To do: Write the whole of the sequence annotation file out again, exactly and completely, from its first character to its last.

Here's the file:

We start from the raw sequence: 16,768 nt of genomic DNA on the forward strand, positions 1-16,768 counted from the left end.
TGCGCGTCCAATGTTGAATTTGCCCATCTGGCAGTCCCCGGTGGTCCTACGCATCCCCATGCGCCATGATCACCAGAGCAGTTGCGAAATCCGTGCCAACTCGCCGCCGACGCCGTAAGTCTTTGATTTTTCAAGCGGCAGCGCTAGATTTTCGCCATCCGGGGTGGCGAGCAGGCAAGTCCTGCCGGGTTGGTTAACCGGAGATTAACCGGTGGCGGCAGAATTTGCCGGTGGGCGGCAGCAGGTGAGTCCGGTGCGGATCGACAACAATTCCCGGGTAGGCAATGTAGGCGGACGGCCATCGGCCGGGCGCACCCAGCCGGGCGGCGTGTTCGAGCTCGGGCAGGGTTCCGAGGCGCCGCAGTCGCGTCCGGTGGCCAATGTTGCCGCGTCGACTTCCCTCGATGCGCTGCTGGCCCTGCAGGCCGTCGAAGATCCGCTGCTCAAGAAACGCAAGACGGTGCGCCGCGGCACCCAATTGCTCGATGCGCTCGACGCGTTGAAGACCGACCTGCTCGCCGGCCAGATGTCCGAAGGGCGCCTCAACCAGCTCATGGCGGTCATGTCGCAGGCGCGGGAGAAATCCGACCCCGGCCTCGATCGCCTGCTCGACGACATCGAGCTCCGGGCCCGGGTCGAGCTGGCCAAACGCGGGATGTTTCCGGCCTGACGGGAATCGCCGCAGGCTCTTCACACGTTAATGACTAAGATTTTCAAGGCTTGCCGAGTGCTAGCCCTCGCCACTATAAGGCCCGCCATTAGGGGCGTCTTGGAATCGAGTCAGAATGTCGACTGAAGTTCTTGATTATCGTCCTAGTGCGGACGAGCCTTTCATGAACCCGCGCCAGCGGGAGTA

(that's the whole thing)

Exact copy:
We start from the raw sequence: 16,768 nt of genomic DNA on the forward strand, positions 1-16,768 counted from the left end.
TGCGCGTCCAATGTTGAATTTGCCCATCTGGCAGTCCCCGGTGGTCCTACGCATCCCCATGCGCCATGATCACCAGAGCAGTTGCGAAATCCGTGCCAACTCGCCGCCGACGCCGTAAGTCTTTGATTTTTCAAGCGGCAGCGCTAGATTTTCGCCATCCGGGGTGGCGAGCAGGCAAGTCCTGCCGGGTTGGTTAACCGGAGATTAACCGGTGGCGGCAGAATTTGCCGGTGGGCGGCAGCAGGTGAGTCCGGTGCGGATCGACAACAATTCCCGGGTAGGCAATGTAGGCGGACGGCCATCGGCCGGGCGCACCCAGCCGGGCGGCGTGTTCGAGCTCGGGCAGGGTTCCGAGGCGCCGCAGTCGCGTCCGGTGGCCAATGTTGCCGCGTCGACTTCCCTCGATGCGCTGCTGGCCCTGCAGGCCGTCGAAGATCCGCTGCTCAAGAAACGCAAGACGGTGCGCCGCGGCACCCAATTGCTCGATGCGCTCGACGCGTTGAAGACCGACCTGCTCGCCGGCCAGATGTCCGAAGGGCGCCTCAACCAGCTCATGGCGGTCATGTCGCAGGCGCGGGAGAAATCCGACCCCGGCCTCGATCGCCTGCTCGACGACATCGAGCTCCGGGCCCGGGTCGAGCTGGCCAAACGCGGGATGTTTCCGGCCTGACGGGAATCGCCGCAGGCTCTTCACACGTTAATGACTAAGATTTTCAAGGCTTGCCGAGTGCTAGCCCTCGCCACTATAAGGCCCGCCATTAGGGGCGTCTTGGAATCGAGTCAGAATGTCGACTGAAGTTCTTGATTATCGTCCTAGTGCGGACGAGCCTTTCATGAACCCGCGCCAGCGGGAGTA